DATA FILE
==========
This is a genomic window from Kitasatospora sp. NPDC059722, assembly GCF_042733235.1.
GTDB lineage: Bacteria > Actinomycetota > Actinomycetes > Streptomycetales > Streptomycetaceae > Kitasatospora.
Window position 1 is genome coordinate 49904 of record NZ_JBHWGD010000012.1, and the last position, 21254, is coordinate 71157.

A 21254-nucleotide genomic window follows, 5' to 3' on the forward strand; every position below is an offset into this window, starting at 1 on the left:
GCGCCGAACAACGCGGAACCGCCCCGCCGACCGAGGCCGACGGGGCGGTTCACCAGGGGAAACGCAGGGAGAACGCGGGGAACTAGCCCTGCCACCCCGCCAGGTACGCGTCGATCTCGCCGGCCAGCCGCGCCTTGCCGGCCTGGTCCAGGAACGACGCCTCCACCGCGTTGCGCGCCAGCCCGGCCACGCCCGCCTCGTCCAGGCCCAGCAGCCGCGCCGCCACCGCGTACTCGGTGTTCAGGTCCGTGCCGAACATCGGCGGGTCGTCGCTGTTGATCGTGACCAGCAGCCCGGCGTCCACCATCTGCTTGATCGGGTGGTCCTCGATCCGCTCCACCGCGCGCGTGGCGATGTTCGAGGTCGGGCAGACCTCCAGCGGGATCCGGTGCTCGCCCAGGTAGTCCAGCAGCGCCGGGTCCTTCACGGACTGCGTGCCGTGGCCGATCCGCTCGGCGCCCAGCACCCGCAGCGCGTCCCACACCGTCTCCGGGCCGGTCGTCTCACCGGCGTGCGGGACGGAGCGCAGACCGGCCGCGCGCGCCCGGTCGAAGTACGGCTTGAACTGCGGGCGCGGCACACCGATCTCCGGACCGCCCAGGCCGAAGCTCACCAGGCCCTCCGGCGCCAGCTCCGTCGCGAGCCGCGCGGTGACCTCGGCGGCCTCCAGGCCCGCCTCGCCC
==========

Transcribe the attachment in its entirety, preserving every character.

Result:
This is a genomic window from Kitasatospora sp. NPDC059722, assembly GCF_042733235.1.
GTDB lineage: Bacteria > Actinomycetota > Actinomycetes > Streptomycetales > Streptomycetaceae > Kitasatospora.
Window position 1 is genome coordinate 49904 of record NZ_JBHWGD010000012.1, and the last position, 21254, is coordinate 71157.

A 21254-nucleotide genomic window follows, 5' to 3' on the forward strand; every position below is an offset into this window, starting at 1 on the left:
GCGCCGAACAACGCGGAACCGCCCCGCCGACCGAGGCCGACGGGGCGGTTCACCAGGGGAAACGCAGGGAGAACGCGGGGAACTAGCCCTGCCACCCCGCCAGGTACGCGTCGATCTCGCCGGCCAGCCGCGCCTTGCCGGCCTGGTCCAGGAACGACGCCTCCACCGCGTTGCGCGCCAGCCCGGCCACGCCCGCCTCGTCCAGGCCCAGCAGCCGCGCCGCCACCGCGTACTCGGTGTTCAGGTCCGTGCCGAACATCGGCGGGTCGTCGCTGTTGATCGTGACCAGCAGCCCGGCGTCCACCATCTGCTTGATCGGGTGGTCCTCGATCCGCTCCACCGCGCGCGTGGCGATGTTCGAGGTCGGGCAGACCTCCAGCGGGATCCGGTGCTCGCCCAGGTAGTCCAGCAGCGCCGGGTCCTTCACGGACTGCGTGCCGTGGCCGATCCGCTCGGCGCCCAGCACCCGCAGCGCGTCCCACACCGTCTCCGGGCCGGTCGTCTCACCGGCGTGCGGGACGGAGCGCAGACCGGCCGCGCGCGCCCGGTCGAAGTACGGCTTGAACTGCGGGCGCGGCACACCGATCTCCGGACCGCCCAGGCCGAAGCTCACCAGGCCCTCCGGCGCCAGCTCCGTCGCGAGCCGCGCGGTGACCTCGGCGGCCTCCAGGCCCGCCTCGCCC